For Valentine’s Day I want to share with you a book that I love and it just happens to be about love. When the brilliant Lauren Groff opens her novel Fates and Furies, we are introduced to newlyweds Lotto and Mathilde. They are everything – brilliant, young and beautiful. So much in love and with their entire lives in front of them. That, and they have only just met. As the chapters go by we learn about Lotto’s past and watch the couple through the years – yes, they stay together! Groff provides us with what we think is a clear view of their marriage until something happens and we realize that for the twenty some years that have gone by, we’ve only seen things from Lotto’s point of view. What about Mathilde? Who is she really? We realize we don’t know her until Groff gives us the chance with the entire second half of the novel. Now the marriage is different – it doesn’t crumble, they remain in love – but it’s amazing how much we didn’t know before.
I have read reviews saying this book it terrible. Reviews that say it’s a literary Gone Girl because of the secrets revealed through Mathilde’s part of the story. It’s not. Everything Mathilde does is to keep herself and her husband alive. She spends her years with Lotto loving him and taking care of him, but she also has to take care of herself. Also, this book is not a thriller.
One question that could come up when reading this book is whether we need to like the protagonist in order to enjoy a story. I don’t think we do because reading about different people – whether we like them or not – is a way to open our minds, become more empathetic and learn. It’s great to sometimes read out of your comfort zone. That’s why in the past year there has been a big push to read BIGGER with online challenges like this one. I didn’t find this novel uncomfortable, I really did love it and already have Groff’s other novels and short stories piled up at home and ready to attack. I did tell my husband after I finished it that I may not have loved it if I’d read it twenty years ago, when I was in university and perhaps not as open-minded as I am now. And that makes me so happy because that means growth, right?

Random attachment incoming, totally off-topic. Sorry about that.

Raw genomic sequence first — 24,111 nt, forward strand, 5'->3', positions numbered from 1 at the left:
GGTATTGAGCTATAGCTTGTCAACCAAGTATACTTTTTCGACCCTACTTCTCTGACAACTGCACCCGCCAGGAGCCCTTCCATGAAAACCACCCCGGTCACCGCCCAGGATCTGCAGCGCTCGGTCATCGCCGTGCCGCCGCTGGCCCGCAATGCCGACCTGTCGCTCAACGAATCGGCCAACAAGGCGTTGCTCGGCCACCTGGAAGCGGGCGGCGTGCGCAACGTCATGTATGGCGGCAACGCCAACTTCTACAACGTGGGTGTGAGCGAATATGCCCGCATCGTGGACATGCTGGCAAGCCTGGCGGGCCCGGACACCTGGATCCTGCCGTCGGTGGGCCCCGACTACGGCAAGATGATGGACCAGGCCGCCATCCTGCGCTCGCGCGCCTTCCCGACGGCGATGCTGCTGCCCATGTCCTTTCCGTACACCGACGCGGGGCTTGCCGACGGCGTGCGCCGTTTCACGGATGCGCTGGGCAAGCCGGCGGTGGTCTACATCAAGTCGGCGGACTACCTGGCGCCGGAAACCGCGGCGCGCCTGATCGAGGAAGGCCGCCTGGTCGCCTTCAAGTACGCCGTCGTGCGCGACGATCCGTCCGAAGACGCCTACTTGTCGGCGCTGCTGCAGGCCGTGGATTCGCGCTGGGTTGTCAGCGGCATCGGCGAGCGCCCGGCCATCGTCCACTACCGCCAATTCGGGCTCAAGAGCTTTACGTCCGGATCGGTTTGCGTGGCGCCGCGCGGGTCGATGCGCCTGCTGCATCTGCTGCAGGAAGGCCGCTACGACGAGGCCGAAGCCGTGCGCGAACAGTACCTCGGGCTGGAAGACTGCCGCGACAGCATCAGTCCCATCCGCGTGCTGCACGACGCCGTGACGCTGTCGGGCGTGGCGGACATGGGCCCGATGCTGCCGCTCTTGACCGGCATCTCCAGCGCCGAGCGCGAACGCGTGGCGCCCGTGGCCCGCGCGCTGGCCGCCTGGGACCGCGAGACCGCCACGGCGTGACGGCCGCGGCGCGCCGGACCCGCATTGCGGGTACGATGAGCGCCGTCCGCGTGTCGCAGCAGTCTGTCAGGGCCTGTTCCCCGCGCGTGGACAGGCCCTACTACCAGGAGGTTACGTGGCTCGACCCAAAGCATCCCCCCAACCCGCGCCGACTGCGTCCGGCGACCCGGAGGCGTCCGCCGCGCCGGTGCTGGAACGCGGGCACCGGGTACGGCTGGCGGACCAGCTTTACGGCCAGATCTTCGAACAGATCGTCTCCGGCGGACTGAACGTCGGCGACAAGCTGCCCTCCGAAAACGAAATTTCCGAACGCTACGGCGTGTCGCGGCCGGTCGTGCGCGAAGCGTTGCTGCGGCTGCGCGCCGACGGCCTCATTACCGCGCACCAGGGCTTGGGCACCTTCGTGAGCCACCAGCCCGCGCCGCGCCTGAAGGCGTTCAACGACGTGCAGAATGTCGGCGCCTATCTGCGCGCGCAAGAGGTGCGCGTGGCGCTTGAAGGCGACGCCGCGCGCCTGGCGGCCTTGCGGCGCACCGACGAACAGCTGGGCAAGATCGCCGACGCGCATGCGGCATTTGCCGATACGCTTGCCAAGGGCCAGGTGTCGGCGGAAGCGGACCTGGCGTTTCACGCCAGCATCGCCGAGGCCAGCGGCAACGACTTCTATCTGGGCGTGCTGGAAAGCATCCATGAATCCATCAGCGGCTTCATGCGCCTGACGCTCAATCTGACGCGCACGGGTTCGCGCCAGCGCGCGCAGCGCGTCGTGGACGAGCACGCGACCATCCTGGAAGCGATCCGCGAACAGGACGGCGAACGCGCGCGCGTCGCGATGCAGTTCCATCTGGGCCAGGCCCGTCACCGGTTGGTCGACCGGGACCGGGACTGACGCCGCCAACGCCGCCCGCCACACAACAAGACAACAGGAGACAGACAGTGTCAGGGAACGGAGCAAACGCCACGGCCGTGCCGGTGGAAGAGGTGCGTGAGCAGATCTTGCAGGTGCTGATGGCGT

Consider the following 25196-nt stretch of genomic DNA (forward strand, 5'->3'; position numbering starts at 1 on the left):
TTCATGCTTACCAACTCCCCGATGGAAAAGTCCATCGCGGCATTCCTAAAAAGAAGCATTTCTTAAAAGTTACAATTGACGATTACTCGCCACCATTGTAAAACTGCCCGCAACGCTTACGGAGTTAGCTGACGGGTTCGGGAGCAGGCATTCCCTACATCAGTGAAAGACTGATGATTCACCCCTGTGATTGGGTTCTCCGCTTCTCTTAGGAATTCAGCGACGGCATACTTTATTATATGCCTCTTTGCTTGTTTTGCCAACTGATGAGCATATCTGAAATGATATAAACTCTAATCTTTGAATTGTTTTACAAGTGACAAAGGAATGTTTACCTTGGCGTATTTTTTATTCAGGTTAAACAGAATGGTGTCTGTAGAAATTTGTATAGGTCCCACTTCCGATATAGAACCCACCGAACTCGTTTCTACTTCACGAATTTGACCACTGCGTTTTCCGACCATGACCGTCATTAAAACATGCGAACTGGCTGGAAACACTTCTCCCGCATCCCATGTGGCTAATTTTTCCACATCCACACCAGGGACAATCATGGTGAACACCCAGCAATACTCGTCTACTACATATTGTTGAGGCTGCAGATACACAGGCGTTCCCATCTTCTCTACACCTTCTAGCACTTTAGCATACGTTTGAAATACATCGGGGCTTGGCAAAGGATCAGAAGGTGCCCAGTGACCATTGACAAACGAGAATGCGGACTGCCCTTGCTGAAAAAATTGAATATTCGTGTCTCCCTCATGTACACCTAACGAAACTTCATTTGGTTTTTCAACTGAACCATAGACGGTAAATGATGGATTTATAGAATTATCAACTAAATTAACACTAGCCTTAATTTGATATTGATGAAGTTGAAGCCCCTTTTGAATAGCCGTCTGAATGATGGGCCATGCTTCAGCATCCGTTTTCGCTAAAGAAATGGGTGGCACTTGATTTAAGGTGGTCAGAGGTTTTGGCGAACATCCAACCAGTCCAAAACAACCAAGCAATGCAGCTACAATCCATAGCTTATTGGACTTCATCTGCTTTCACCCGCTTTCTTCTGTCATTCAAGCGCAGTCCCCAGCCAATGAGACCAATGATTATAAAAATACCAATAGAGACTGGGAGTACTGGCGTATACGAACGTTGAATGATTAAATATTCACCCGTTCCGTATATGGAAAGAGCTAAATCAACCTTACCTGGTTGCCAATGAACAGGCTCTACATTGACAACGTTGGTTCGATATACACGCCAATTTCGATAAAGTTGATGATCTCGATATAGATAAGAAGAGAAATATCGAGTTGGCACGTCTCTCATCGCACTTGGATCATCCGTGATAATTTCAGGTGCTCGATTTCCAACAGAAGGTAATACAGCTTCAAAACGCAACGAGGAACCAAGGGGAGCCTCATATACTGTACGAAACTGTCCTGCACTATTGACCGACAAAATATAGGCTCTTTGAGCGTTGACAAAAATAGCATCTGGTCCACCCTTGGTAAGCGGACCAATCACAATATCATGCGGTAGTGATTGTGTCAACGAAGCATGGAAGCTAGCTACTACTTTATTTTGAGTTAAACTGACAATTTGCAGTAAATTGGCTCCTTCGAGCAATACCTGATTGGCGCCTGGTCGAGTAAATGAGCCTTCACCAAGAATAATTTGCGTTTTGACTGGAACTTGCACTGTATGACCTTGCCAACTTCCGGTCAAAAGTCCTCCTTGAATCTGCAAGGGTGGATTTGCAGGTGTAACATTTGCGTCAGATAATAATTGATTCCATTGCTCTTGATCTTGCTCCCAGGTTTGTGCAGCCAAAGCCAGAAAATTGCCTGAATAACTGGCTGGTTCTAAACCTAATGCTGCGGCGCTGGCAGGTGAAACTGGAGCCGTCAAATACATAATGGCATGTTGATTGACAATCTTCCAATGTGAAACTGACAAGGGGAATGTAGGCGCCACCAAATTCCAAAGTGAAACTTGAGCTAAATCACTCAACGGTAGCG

But this book doesn’t have to be complicated and it doesn’t have to be something you relate to (although there is something for everyone, if not just the beauty of the language and the story that kept me turning pages long after my bedtime). Books open windows, they’re magic. They let us travel in time and place and we’re always okay with that. So to take in something that’s a little different, even if we don’t agree with it, can open our minds. And right now, the world needs bigger minds and stronger hearts.
– Sarah C.